MRO Magazine

TEDA: Nourishing Innovation in All Its Forms

By Business Wire News   


China has always been a nation of entrepreneurs – but the government wants people to move away from selling bits and bobs and develop new technologies instead.

“Innovation is the most important driving force for development,” President Xi Jinping said in March 2015, exhorting startups to get their ideas to market as fast as possible.

Stepping up to make this possible is the Tianjin Economic-Technological Development Area (TEDA).

One of China’s first industrial parks and ranked top in the country every year since 1997, it has more than 20 market-driven incubators and accelerators that have helped launch more than 1,000 start-ups, many of which have since gone public.

The innovation drive was given even more impetus after Tianjin launched a ‘double creativity’ pilot zone for entrepreneurship and innovation, on the instructions of China’s State Council.

That has enabled TEDA to move further up the value chain by developing clusters in sectors such as new energy, biomedicine and high-end equipment.

“Those companies, representing the industries of the future, are upgrading the overall sector landscape and will eventually reshape the whole industrial ecology of the region,” says Ma Xuan, chief engineer of TEDA Science and Technology Development Group.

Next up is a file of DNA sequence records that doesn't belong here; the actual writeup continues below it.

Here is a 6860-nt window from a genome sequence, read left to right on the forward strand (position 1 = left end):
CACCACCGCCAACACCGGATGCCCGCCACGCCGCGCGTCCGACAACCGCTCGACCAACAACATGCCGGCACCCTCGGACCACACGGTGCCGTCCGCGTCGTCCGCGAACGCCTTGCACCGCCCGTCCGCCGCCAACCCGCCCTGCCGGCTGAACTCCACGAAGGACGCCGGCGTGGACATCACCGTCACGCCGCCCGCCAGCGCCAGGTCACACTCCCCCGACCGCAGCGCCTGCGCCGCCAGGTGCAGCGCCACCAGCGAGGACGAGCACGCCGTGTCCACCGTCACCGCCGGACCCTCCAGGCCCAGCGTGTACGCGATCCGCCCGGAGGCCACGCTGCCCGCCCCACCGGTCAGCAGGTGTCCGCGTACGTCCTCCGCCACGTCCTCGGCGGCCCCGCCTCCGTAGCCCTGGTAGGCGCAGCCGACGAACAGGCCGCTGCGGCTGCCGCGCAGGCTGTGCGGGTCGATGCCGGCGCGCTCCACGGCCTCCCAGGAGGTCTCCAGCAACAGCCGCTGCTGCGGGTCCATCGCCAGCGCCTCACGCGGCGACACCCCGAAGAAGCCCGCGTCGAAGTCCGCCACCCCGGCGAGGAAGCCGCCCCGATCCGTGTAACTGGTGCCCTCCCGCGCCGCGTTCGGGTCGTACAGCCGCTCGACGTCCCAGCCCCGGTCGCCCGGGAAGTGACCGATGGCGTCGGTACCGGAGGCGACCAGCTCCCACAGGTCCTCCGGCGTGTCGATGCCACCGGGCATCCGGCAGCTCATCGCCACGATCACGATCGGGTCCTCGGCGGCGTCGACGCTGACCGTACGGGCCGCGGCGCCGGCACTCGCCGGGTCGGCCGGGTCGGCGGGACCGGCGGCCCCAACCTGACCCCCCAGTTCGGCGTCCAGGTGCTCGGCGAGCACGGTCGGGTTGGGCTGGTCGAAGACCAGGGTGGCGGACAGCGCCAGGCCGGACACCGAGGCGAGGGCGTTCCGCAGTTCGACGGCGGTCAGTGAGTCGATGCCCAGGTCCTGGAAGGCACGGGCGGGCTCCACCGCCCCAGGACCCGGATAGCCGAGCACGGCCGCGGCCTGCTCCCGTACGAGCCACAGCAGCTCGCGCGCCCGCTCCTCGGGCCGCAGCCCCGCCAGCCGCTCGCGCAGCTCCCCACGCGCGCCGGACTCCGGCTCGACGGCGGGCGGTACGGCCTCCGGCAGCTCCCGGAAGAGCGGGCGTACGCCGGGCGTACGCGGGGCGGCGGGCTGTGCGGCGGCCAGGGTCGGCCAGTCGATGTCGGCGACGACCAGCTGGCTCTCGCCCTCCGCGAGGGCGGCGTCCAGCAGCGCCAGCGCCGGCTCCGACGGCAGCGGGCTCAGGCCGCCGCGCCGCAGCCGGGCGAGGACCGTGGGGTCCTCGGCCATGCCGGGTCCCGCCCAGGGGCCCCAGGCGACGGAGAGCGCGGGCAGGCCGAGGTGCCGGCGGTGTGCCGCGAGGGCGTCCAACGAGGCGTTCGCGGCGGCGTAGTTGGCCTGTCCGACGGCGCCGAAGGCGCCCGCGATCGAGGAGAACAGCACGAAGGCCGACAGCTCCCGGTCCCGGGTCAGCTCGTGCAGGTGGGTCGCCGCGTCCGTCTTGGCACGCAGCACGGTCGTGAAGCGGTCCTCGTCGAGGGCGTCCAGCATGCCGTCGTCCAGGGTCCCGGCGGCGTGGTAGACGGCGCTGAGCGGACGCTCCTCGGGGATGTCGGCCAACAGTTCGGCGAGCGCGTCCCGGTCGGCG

Ma is talking about companies such as Deep&far Ocean Technology. Founded in 2013, the TEDA-located firm develops robot autonomous underwater vehicles (AUVs) and has won numerous innovation competitions across China.

Deep&far Ocean’s founder Wei Jiancang says the public AUVs came to the public’s attention following the search for the missing Malaysian airliner in the Indian Ocean. But he says there is a $1.5 billion market in China alone for AUVs in areas such as aquaculture, offshore exploration and archaeology.

“New generation entrepreneurs are chasing a big dream and want to have an impact on society,” he says.

But Hou Yongzhi, a director at the State Council’s Development Research Center, says, still, entrepreneurs benefit enormously when the government manages to create a collaborative atmosphere.

“If sophisticated technology gets locked in the shelves, nobody will benefit from it so it’s imperative for the government to develop a kind of ‘common ground’ mindset by nurturing an environment where technology can exert a positive ‘neighborhood effect’ that all can benefit from,” he says.

Hou is upbeat about TEDA’s prospects within China’s mushrooming constellation of innovation centers.

“Tianjin has manufacturing, universities and research institutions and there is a good talent supply,” he says. “Also, Tianjin does have an inclusive culture due to its historic heritage.”

That inclusive culture is attractive to the more than 4,000 returnees to China who have found their way to TEDA, bringing with them valuable experience and ideas from the rest of the world.

Xuefeng Yu is the founder and CEO of biotech firm CanSino. He studied and worked in Canada before returning.

His firm is building a plant at TEDA to manufacture a vaccine against Ebola, the deadly virus that killed more than 11,000 people in parts of West Africa. The vaccine was developed by a team of biotech scientists at China’s Academy of Military Medical Sciences.

China approved the experimental vaccine for clinical trials, putting the company among the global leaders in the development of vaccines to treat the disease.

The list of incubators at TEDA is long, covering a wide range of sectors and types of assistance.